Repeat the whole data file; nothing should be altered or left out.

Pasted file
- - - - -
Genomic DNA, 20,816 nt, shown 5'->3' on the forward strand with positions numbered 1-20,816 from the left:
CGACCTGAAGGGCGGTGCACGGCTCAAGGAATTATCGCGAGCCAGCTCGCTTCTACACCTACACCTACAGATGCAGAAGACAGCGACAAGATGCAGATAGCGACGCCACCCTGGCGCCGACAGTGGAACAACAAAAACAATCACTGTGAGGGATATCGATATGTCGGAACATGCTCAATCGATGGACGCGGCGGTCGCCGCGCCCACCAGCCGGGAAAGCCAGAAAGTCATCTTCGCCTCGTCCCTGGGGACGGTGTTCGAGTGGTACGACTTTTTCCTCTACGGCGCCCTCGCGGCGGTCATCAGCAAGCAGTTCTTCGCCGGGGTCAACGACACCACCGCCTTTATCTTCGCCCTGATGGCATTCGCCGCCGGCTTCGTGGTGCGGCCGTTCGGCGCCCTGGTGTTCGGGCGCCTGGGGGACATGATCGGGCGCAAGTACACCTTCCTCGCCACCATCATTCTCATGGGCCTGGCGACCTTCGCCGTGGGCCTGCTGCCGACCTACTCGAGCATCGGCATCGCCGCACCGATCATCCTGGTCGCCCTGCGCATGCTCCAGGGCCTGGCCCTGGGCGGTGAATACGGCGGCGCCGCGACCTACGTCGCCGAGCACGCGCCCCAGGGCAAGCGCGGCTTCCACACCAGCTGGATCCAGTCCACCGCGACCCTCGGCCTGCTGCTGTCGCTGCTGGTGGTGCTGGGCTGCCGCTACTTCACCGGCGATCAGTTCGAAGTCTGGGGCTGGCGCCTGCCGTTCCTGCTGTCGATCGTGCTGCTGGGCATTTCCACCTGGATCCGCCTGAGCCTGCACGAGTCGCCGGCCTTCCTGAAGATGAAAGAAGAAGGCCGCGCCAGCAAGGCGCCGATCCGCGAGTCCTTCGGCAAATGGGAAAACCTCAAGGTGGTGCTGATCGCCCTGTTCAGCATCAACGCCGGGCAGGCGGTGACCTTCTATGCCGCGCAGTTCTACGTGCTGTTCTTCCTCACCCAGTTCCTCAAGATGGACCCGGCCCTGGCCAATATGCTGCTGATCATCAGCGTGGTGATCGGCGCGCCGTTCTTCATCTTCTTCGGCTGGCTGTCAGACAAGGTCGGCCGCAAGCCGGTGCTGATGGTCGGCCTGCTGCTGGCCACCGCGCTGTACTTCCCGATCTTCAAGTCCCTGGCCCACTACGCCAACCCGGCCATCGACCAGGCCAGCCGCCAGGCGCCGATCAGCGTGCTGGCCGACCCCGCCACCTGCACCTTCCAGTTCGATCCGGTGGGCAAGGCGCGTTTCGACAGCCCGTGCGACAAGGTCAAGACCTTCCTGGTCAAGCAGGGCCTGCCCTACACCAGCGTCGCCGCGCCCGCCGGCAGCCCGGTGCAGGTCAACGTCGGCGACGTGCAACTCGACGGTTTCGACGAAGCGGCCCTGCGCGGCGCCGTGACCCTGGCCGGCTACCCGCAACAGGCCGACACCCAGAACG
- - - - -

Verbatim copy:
Genomic DNA, 20,816 nt, shown 5'->3' on the forward strand with positions numbered 1-20,816 from the left:
CGACCTGAAGGGCGGTGCACGGCTCAAGGAATTATCGCGAGCCAGCTCGCTTCTACACCTACACCTACAGATGCAGAAGACAGCGACAAGATGCAGATAGCGACGCCACCCTGGCGCCGACAGTGGAACAACAAAAACAATCACTGTGAGGGATATCGATATGTCGGAACATGCTCAATCGATGGACGCGGCGGTCGCCGCGCCCACCAGCCGGGAAAGCCAGAAAGTCATCTTCGCCTCGTCCCTGGGGACGGTGTTCGAGTGGTACGACTTTTTCCTCTACGGCGCCCTCGCGGCGGTCATCAGCAAGCAGTTCTTCGCCGGGGTCAACGACACCACCGCCTTTATCTTCGCCCTGATGGCATTCGCCGCCGGCTTCGTGGTGCGGCCGTTCGGCGCCCTGGTGTTCGGGCGCCTGGGGGACATGATCGGGCGCAAGTACACCTTCCTCGCCACCATCATTCTCATGGGCCTGGCGACCTTCGCCGTGGGCCTGCTGCCGACCTACTCGAGCATCGGCATCGCCGCACCGATCATCCTGGTCGCCCTGCGCATGCTCCAGGGCCTGGCCCTGGGCGGTGAATACGGCGGCGCCGCGACCTACGTCGCCGAGCACGCGCCCCAGGGCAAGCGCGGCTTCCACACCAGCTGGATCCAGTCCACCGCGACCCTCGGCCTGCTGCTGTCGCTGCTGGTGGTGCTGGGCTGCCGCTACTTCACCGGCGATCAGTTCGAAGTCTGGGGCTGGCGCCTGCCGTTCCTGCTGTCGATCGTGCTGCTGGGCATTTCCACCTGGATCCGCCTGAGCCTGCACGAGTCGCCGGCCTTCCTGAAGATGAAAGAAGAAGGCCGCGCCAGCAAGGCGCCGATCCGCGAGTCCTTCGGCAAATGGGAAAACCTCAAGGTGGTGCTGATCGCCCTGTTCAGCATCAACGCCGGGCAGGCGGTGACCTTCTATGCCGCGCAGTTCTACGTGCTGTTCTTCCTCACCCAGTTCCTCAAGATGGACCCGGCCCTGGCCAATATGCTGCTGATCATCAGCGTGGTGATCGGCGCGCCGTTCTTCATCTTCTTCGGCTGGCTGTCAGACAAGGTCGGCCGCAAGCCGGTGCTGATGGTCGGCCTGCTGCTGGCCACCGCGCTGTACTTCCCGATCTTCAAGTCCCTGGCCCACTACGCCAACCCGGCCATCGACCAGGCCAGCCGCCAGGCGCCGATCAGCGTGCTGGCCGACCCCGCCACCTGCACCTTCCAGTTCGATCCGGTGGGCAAGGCGCGTTTCGACAGCCCGTGCGACAAGGTCAAGACCTTCCTGGTCAAGCAGGGCCTGCCCTACACCAGCGTCGCCGCGCCCGCCGGCAGCCCGGTGCAGGTCAACGTCGGCGACGTGCAACTCGACGGTTTCGACGAAGCGGCCCTGCGCGGCGCCGTGACCCTGGCCGGCTACCCGCAACAGGCCGACACCCAGAACG